This week has seen a number of great Geekdom events to celebrate!
How long has “better than sliced bread” been used to explain greatness? Well at least 86 years, because it was this week in 1928 when Otto Frederick Rohwedder released his bread slicer invention in Chillicothe, MO. Bakers had resisted Rohwedder’s idea, certain that their bread would fall apart and quickly go stale once it was sliced. Rohwedder addressed that concern by adding to his machine the capability to wrap the bread in wax paper once it was sliced.
Also from this week, the famed Nicola Tesla one of history’s most under-appreciated and under-acknowledged engineers, was born on July 10, 1856. Tesla is known to have worked on a radio before Marconi, an X-Ray machine before Roentgen, an induction motor around the same time Ferrari claimed his, and experimented to find “small charged particles” years before Thomson was credited with proving the existence of electrons. Tesla is perhaps best known within engineering circles for his work on AC (alternating current) and his “War of Currents” feud with Thomas Edison (side note: Edison, an employer of Tesla’s for some time, is known in some engineering circles as the man who copied and stole from Tesla). Even with such challenges and a lifetime of illnesses, Tesla accrued about 300 patents. He died penniless and in debt in his New York apartment on January 7, 1943, at the age of 86.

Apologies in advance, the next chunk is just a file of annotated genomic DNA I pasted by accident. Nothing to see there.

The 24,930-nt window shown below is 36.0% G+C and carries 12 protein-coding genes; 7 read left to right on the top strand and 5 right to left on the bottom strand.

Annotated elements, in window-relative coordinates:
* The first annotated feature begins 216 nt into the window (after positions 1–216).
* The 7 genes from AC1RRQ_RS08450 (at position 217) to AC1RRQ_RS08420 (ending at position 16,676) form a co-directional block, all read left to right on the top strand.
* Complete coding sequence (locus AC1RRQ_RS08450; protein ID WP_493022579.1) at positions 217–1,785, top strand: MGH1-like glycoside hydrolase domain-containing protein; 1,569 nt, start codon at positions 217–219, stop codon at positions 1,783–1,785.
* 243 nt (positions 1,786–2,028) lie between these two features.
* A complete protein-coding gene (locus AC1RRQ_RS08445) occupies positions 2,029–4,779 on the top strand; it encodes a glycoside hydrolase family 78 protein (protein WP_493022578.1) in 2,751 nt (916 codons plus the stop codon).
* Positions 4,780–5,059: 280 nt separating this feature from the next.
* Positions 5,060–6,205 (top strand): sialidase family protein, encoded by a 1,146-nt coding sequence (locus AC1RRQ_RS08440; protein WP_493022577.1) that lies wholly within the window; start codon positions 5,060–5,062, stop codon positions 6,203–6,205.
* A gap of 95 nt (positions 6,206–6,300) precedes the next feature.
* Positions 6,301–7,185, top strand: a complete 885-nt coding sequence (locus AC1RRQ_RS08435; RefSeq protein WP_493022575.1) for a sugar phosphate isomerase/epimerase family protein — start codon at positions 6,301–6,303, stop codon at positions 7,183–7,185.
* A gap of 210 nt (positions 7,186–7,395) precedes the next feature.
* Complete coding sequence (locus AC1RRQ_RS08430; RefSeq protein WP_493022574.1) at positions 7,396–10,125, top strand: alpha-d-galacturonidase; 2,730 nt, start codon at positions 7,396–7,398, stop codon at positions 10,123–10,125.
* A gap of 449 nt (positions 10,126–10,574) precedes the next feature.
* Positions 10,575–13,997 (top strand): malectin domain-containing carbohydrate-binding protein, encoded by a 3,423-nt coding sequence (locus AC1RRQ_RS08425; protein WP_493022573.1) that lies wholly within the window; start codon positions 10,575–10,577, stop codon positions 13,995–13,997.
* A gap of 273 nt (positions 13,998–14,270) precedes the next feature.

And if you were a STEM child of the mid-70’s, you were the last of our kind to buy a slide rule from a production operation. If you don’t know what a slide rule is, I suggest you look it up! In use for 3 centuries, they were continued to be used for nostalgia and you can still buy them, but 1976 marked their final volume production.
For these and more Geek history items, check out http://edn.com/electronics-blogs/4238441/EDN-Moments
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